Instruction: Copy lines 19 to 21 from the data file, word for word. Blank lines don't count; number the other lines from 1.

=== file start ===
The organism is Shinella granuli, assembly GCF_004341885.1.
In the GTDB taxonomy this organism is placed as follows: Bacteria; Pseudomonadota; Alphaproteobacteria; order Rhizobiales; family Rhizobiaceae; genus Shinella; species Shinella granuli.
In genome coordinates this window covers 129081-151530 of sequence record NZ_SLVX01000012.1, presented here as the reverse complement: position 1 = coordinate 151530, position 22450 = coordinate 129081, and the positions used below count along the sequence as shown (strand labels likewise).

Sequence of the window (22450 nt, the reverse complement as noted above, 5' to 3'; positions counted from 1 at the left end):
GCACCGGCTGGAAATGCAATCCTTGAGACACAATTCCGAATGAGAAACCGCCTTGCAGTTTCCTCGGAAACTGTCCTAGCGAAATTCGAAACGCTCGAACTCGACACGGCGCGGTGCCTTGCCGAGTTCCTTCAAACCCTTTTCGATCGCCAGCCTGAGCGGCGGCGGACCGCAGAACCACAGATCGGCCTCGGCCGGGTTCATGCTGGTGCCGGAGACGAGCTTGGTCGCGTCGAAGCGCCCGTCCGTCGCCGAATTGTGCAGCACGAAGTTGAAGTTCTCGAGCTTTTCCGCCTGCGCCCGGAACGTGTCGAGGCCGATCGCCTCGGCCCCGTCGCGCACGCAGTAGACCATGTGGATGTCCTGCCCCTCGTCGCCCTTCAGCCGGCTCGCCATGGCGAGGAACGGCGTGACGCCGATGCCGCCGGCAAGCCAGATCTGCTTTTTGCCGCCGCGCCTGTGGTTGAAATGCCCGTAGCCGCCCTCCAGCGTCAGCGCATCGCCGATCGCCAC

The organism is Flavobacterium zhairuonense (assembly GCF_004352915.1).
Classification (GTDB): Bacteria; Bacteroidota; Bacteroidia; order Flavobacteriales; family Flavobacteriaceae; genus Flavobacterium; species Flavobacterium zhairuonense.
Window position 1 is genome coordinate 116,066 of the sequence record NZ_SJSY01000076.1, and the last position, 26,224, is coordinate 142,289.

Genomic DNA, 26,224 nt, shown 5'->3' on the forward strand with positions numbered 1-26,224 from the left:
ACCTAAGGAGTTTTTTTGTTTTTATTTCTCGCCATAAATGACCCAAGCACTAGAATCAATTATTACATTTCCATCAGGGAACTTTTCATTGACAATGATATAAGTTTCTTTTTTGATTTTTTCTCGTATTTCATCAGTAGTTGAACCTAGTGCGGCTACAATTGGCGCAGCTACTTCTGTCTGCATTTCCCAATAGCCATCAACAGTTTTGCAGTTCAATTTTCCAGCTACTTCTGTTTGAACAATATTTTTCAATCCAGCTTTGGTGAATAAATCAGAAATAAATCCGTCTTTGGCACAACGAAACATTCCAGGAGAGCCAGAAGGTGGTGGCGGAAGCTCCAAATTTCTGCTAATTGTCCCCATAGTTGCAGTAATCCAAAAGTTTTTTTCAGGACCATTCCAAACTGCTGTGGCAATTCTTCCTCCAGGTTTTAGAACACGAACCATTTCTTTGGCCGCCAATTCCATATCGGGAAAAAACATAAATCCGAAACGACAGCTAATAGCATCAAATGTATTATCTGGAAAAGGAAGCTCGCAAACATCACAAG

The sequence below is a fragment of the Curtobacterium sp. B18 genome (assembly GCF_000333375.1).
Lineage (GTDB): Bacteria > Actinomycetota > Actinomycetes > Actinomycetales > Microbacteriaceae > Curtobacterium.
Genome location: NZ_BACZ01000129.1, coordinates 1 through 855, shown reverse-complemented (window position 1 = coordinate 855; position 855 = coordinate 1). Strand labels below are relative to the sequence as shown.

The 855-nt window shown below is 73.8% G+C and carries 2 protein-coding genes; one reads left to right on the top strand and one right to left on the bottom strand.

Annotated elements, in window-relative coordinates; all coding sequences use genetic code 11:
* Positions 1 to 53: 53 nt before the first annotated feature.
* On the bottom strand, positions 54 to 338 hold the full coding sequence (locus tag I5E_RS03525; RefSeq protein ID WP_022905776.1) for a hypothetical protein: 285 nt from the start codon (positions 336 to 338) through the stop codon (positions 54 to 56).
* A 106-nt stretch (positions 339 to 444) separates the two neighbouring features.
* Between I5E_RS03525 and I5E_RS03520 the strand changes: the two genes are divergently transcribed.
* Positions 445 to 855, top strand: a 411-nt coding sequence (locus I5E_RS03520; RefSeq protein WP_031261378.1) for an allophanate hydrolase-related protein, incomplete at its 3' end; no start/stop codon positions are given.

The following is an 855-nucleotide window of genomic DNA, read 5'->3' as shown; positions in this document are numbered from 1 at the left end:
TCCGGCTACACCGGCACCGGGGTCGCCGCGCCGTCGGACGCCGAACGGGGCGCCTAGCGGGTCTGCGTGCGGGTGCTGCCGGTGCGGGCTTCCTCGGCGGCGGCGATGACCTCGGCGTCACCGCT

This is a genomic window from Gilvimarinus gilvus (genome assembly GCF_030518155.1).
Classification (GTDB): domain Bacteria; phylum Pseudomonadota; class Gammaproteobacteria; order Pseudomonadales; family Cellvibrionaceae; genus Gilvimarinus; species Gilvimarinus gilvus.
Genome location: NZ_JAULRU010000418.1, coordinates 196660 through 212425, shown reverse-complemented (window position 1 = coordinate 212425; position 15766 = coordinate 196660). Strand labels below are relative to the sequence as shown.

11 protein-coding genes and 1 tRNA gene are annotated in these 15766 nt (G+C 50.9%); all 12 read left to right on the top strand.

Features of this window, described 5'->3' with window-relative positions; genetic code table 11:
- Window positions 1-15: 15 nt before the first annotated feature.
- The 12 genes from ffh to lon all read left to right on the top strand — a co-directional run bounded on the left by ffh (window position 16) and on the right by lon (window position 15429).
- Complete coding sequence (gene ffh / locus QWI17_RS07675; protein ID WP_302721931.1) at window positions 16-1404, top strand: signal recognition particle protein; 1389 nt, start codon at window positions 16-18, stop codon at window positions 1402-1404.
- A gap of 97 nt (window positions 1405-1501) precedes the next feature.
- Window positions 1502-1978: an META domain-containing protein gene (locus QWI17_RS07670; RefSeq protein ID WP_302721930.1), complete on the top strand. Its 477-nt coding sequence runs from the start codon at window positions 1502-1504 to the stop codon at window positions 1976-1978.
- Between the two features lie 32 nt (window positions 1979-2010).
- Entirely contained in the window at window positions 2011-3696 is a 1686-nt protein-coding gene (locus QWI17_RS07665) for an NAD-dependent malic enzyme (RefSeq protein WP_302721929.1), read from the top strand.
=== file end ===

* Between I5E_RS03525 and I5E_RS03520 the strand changes: the two genes are divergently transcribed.
* Positions 445 to 855, top strand: a 411-nt coding sequence (locus I5E_RS03520; RefSeq protein WP_031261378.1) for an allophanate hydrolase-related protein, incomplete at its 3' end; no start/stop codon positions are given.

The following is an 855-nucleotide window of genomic DNA, read 5'->3' as shown; positions in this document are numbered from 1 at the left end: